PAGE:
In addition, through new systems of accreditation the absolute distinction between the university and the non-university sector in France will be suspended allowing some ‘schools’ to award the ‘licence’ and some institutions of the ‘grandes école’ type to award the Master degree.
In most European countries the introduction of a level between first and doctoral degree in the form of a Master level opens up a range of interpretations in the meaning and structure of this addition. Usually countries provide for two strands of professional or academic orientation, with the professional orientation forming more a package with the preceding degree and the academic one being linked more immediately to the following doctoral degree. This is for instance the clear direction taken in Sweden where Master degrees may one or two years to complete. Norway also preserves the right to distinguish Master degrees carrying 120 credits and those carrying only 90 credits, which is also the case in the UK where Master courses should be of at least one year duration.
The Bologna Process seems to offer therefore more flexibility in almost all aspects than the advocates of the process at the respective national levels appear to stipulate. Overall it has created movement and debate on issues of academic quality control and social responsibility. The trends and pressures towards harmonisation do not appear to be an immediate result of the Bologna Process as such but of the national political contexts in which it is being implemented. This realisation, gleaned from international comparisons, gives an indication as to the scope and direction of resistance and modification to be exercised both at the national level and in solidarity at international level. In terms of quality the development starkly reveals the weaknesses which traditional academic quality control systems tended to conceal rather than address and in some cases this exposed weakness is being used politically to breach the defences of academic freedom and autonomy. Great care needs to be taken therefore not to confuse issues of academic autonomy with inappropriate defence reactions against justified demands for public scrutiny and accountability. Responding to those challenges constructively is indeed a worthy academic task.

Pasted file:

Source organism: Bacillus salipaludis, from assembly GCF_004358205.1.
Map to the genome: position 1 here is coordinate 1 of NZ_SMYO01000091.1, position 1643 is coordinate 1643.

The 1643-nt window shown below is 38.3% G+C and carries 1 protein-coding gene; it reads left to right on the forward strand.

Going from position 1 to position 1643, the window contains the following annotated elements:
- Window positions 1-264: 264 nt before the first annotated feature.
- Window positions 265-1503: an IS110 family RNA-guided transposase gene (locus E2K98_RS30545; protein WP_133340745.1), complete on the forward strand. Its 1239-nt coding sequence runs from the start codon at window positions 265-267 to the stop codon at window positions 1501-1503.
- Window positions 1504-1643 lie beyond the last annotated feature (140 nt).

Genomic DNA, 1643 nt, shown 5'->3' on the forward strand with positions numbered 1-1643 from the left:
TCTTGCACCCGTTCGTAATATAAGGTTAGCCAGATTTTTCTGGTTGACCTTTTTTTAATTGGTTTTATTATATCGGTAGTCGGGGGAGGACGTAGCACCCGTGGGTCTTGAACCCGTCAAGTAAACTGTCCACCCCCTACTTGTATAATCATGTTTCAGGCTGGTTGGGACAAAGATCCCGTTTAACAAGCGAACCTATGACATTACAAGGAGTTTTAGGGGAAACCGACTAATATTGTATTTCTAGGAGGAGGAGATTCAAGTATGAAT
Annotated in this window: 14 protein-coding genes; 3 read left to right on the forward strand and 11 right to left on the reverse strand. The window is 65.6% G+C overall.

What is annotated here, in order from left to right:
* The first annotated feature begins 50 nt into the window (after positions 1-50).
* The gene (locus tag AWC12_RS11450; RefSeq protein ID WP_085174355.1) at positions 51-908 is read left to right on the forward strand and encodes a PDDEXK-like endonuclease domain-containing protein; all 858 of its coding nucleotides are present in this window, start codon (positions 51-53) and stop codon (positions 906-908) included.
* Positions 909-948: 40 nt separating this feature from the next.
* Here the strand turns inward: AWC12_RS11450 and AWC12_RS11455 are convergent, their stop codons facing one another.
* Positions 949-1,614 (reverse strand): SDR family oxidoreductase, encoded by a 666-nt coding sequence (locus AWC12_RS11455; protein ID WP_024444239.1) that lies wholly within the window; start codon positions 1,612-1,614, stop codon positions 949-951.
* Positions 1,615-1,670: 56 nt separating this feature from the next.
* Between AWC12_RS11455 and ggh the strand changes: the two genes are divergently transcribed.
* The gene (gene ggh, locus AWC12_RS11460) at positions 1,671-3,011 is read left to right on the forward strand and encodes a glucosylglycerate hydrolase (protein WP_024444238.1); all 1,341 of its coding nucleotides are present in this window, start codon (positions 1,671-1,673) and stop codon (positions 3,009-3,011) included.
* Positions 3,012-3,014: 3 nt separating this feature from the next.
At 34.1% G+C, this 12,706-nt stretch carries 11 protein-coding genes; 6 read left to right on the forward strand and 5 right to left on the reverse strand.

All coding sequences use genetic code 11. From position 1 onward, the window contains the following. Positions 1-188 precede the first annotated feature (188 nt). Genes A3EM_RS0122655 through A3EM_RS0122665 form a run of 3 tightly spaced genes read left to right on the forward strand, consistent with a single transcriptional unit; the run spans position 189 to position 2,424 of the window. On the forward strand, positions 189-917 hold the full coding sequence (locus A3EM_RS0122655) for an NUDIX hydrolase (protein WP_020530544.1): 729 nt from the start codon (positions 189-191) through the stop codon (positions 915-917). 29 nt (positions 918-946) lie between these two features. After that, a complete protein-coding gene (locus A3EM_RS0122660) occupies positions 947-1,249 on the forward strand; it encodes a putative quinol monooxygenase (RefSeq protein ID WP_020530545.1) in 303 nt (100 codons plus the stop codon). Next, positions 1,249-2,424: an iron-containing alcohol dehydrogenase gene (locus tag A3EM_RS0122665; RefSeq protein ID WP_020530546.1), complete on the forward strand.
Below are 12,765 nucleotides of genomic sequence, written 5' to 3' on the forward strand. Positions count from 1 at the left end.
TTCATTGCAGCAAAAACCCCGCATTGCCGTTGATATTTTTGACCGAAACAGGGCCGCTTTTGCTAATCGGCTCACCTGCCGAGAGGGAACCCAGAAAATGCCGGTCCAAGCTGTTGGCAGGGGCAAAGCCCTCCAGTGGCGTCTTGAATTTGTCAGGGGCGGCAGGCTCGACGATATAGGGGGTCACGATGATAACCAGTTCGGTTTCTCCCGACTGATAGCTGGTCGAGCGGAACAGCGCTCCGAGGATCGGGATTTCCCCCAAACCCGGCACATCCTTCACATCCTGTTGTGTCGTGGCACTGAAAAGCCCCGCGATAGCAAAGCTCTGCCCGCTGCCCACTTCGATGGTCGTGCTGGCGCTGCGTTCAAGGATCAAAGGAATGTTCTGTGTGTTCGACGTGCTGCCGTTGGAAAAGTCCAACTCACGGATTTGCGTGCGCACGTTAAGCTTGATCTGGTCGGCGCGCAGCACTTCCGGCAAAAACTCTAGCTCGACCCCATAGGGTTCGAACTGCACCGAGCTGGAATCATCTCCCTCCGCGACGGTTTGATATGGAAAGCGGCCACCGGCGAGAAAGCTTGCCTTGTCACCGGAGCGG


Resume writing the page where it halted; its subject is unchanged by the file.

For the full text and a continually updated list of signatures and ratifications see ; search for CETS 165.
 Those who have contributed to the discussions and drafting of the shared BaMa descriptors include: Marlies Leegwater (MinOCW; Netherlands), Dirk Van Damme (Flemish Inter-universities Council), Mark Frederiks (HBO-raad; Netherlands), Josep Grifoll (Agenqua; Catalunya), Nick Harris (QAA; UK), Linda de Kock (Min. Flemish Community), Wofgang Koerner (MKW Nierdersachsen; Germany), Cees Karssen (Trailblazer Committee; Netherlands), Dorte Kristoffersen (EVA; Denmark), Tobias Lindeberg (EVA; Denmark), Bryan Maguire (NQAI; Ireland), Jose-Gines Mora (Council of Universities; Spain), Ulf Ohlund (HSV; Sweden), Seamus Puirseil (HETAC; Ireland), Hermann Reuke (ZEvA; Germany), Sverre Rustad (NNR; Norway), Gemma Reurat (Agenqua; Catalunya), Ko Scheele (Insp. Onderwijs; Netherlands), Christian Thune (EVA; Denmark), Noel Vercruysse (Min. Flemish Community), Ton Vroeijenstijn (VSNU; Netherlands), Inge de Wolf (Insp. Onderwijs; Netherlands).
Prof Dr Walter Lorenz
Libera Università di Bolzano
Facoltà di Scienze della Formazione
Via Stazione, 16
39042 Bressanone (BZ)
Tel.: +39 0472 014150
Fax: +39 0472 014009